Background screening was not always a wide spread service utilized by all industries as it is today. In fact, just a mere thirty years ago, screening was almost solely performed by the government for positions which required a secret or confidential clearance. With changes in political correctness and other types of regulations, the attempt to balance the work force as it relates to gender and race has forced companies of every size to educate themselves on the meanings and use of such laws or learn them in court.

Let’s take a look at the statistics

  •  On average, office fraud lasts for two years before it is detected.
  • A typical organization loses five percent of its annual revenue to employee fraud.
  • Nearly one-third of all employees commit some degree of theft.
  • 37.1 percent of total thefts are committed by a manager.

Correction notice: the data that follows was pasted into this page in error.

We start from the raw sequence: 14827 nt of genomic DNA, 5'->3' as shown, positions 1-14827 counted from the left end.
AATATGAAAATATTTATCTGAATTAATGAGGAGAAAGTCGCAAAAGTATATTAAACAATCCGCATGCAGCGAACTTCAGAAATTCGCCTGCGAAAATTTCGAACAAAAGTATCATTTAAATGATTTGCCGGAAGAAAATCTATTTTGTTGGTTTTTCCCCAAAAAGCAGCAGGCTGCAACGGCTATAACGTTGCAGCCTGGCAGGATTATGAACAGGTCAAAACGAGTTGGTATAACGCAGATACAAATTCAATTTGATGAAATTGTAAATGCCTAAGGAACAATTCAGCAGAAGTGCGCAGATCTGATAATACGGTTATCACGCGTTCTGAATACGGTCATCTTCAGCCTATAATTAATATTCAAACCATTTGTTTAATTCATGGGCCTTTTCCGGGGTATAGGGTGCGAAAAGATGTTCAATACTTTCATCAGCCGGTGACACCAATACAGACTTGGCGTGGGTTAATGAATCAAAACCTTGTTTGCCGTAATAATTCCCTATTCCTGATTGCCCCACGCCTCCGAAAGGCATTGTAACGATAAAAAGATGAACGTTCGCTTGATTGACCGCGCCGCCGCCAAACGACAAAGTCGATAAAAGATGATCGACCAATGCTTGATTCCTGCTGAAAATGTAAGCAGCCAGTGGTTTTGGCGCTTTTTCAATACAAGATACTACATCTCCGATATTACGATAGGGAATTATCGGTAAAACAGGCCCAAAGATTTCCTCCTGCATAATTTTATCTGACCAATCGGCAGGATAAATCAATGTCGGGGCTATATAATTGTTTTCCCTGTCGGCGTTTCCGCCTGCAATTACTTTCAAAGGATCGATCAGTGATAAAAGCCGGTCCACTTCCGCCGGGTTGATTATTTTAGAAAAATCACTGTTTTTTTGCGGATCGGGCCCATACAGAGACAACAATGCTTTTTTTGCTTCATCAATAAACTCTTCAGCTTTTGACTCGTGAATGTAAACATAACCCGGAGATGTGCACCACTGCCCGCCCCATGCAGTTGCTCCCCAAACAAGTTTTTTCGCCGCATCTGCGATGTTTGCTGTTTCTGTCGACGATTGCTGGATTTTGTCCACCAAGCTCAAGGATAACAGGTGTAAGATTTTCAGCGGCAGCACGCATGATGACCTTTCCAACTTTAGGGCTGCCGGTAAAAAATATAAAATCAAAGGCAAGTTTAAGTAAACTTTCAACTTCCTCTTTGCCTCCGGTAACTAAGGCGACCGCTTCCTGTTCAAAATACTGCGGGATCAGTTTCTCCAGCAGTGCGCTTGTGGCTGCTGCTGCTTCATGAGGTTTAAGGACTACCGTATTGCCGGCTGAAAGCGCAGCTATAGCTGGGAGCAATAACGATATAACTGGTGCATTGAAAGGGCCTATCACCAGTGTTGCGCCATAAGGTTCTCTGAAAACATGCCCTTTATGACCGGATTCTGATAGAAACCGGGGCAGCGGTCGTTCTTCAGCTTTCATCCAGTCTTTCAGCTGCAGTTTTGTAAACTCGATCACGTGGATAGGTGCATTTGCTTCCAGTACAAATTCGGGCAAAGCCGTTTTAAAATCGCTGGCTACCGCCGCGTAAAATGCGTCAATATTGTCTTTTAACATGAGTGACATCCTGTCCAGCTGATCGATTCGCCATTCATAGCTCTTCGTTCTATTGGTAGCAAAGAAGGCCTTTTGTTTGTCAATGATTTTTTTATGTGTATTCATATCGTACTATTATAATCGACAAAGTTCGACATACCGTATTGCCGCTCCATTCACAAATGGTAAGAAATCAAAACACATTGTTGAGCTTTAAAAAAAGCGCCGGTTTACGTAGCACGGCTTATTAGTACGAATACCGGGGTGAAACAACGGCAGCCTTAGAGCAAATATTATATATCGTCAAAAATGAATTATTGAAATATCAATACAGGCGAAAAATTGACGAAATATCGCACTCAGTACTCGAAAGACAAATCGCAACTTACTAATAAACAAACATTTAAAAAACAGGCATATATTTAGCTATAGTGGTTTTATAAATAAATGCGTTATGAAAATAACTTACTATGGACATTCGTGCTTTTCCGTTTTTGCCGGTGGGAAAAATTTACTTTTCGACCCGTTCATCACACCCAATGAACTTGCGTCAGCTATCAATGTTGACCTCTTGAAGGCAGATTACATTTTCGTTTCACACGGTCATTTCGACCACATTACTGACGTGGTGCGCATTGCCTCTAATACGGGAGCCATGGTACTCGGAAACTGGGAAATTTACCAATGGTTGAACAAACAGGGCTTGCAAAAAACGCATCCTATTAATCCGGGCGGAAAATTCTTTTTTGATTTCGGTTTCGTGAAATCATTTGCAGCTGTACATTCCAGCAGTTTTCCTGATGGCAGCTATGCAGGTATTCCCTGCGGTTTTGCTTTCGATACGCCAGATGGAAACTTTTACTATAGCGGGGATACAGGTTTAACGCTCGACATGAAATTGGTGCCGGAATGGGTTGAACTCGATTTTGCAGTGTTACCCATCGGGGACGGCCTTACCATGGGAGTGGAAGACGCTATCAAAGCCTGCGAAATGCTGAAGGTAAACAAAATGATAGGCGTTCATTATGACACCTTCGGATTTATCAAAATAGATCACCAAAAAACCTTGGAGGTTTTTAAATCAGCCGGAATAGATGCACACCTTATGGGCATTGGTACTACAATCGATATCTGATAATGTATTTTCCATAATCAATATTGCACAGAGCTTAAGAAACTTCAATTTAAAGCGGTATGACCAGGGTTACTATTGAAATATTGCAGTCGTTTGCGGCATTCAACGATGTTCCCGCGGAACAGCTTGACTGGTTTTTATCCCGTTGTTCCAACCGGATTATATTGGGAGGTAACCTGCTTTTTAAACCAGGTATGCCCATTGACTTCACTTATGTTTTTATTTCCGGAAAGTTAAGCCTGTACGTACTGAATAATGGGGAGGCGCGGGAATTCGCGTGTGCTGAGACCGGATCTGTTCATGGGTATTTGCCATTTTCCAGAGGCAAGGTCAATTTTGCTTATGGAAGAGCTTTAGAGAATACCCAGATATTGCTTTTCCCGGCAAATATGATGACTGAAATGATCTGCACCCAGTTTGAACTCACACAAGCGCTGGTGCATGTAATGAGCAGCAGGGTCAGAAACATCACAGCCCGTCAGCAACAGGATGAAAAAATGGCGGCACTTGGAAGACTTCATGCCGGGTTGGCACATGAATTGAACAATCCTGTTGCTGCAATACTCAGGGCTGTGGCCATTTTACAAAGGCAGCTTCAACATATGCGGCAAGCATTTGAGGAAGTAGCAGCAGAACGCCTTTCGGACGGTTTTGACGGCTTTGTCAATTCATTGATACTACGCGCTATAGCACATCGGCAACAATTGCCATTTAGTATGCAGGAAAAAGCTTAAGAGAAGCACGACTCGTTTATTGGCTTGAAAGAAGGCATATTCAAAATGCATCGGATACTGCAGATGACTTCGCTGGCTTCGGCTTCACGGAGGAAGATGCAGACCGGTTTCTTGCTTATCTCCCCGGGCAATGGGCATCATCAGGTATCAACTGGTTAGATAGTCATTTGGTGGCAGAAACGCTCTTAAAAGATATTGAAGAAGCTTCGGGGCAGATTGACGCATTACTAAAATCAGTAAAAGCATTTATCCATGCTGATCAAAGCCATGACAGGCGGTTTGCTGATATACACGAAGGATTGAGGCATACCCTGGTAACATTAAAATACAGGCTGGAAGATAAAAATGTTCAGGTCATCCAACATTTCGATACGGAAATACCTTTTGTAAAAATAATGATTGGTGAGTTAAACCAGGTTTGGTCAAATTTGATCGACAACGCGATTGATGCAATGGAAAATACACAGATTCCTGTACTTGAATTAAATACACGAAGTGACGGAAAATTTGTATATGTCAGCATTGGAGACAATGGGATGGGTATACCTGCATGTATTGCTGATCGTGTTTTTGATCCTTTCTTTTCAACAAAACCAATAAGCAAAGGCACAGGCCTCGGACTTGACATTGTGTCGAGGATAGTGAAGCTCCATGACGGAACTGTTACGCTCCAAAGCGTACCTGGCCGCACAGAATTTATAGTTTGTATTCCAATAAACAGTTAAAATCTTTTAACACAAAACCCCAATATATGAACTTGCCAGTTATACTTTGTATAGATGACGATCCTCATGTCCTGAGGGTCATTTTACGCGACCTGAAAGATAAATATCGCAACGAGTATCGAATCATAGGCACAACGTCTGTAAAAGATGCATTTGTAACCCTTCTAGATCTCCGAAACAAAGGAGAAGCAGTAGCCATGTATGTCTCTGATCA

• 25.3 percent of the amounts stolen by employees annually amount to $1,000,000 and up. (The median amount is $175,000.)
  • In 2010, one in every 33 employees was apprehended for theft from their employer.
  • 60 percent of inventory losses are caused by employees.
  • About 75 percent of employers lose negligent hiring cases with settlement claims averaging $1,000,000.00
  • Negligent hiring cases have bad verdicts costing up to $40 million dollars.
  • Employers have lost more than 79 percent of negligent hiring cases.
  • 49 percent of the 3,100 hiring managers surveyed had caught a job applicant fabricating some part of his/her resume.

Remember, it costs $7,000 to replace a salaried employee, $10,000 to replace a mid-level employee and $40,000 to replace a senior executive. Many of these cases could have been avoided by running a pre-employment background check. It costs less to run a background check on a person than the amount you will pay them for their first day of work.

I Screen, You Screen, We All (Should) Screen